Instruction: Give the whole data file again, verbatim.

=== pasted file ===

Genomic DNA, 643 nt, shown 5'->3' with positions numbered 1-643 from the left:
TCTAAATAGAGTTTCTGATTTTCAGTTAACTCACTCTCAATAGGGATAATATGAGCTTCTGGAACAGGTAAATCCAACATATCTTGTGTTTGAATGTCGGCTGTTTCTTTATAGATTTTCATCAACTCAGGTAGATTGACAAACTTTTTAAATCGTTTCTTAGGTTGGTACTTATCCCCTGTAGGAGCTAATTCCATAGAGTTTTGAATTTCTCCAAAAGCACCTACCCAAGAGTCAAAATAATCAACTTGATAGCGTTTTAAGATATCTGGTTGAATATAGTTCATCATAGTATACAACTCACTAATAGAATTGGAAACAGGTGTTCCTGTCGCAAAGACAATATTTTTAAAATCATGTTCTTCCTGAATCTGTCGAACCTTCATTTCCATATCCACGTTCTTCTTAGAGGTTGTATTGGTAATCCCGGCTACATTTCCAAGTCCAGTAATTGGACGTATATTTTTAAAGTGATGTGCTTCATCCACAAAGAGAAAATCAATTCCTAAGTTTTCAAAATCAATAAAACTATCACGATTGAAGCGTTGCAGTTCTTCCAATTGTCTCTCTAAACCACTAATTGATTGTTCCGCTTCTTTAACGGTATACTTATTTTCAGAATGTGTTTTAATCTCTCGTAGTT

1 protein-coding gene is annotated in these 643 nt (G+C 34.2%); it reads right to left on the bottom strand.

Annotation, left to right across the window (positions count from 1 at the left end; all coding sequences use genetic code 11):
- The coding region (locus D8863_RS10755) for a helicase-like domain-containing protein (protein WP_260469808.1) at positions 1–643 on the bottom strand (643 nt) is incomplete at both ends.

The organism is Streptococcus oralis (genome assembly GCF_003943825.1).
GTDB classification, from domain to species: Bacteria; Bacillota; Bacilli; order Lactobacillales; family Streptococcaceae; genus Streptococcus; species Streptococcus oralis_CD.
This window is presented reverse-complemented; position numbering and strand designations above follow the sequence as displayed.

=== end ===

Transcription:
Genomic DNA, 643 nt, shown 5'->3' with positions numbered 1-643 from the left:
TCTAAATAGAGTTTCTGATTTTCAGTTAACTCACTCTCAATAGGGATAATATGAGCTTCTGGAACAGGTAAATCCAACATATCTTGTGTTTGAATGTCGGCTGTTTCTTTATAGATTTTCATCAACTCAGGTAGATTGACAAACTTTTTAAATCGTTTCTTAGGTTGGTACTTATCCCCTGTAGGAGCTAATTCCATAGAGTTTTGAATTTCTCCAAAAGCACCTACCCAAGAGTCAAAATAATCAACTTGATAGCGTTTTAAGATATCTGGTTGAATATAGTTCATCATAGTATACAACTCACTAATAGAATTGGAAACAGGTGTTCCTGTCGCAAAGACAATATTTTTAAAATCATGTTCTTCCTGAATCTGTCGAACCTTCATTTCCATATCCACGTTCTTCTTAGAGGTTGTATTGGTAATCCCGGCTACATTTCCAAGTCCAGTAATTGGACGTATATTTTTAAAGTGATGTGCTTCATCCACAAAGAGAAAATCAATTCCTAAGTTTTCAAAATCAATAAAACTATCACGATTGAAGCGTTGCAGTTCTTCCAATTGTCTCTCTAAACCACTAATTGATTGTTCCGCTTCTTTAACGGTATACTTATTTTCAGAATGTGTTTTAATCTCTCGTAGTT

1 protein-coding gene is annotated in these 643 nt (G+C 34.2%); it reads right to left on the bottom strand.

Annotation, left to right across the window (positions count from 1 at the left end; all coding sequences use genetic code 11):
- The coding region (locus D8863_RS10755) for a helicase-like domain-containing protein (protein WP_260469808.1) at positions 1–643 on the bottom strand (643 nt) is incomplete at both ends.

The organism is Streptococcus oralis (genome assembly GCF_003943825.1).
GTDB classification, from domain to species: Bacteria; Bacillota; Bacilli; order Lactobacillales; family Streptococcaceae; genus Streptococcus; species Streptococcus oralis_CD.
This window is presented reverse-complemented; position numbering and strand designations above follow the sequence as displayed.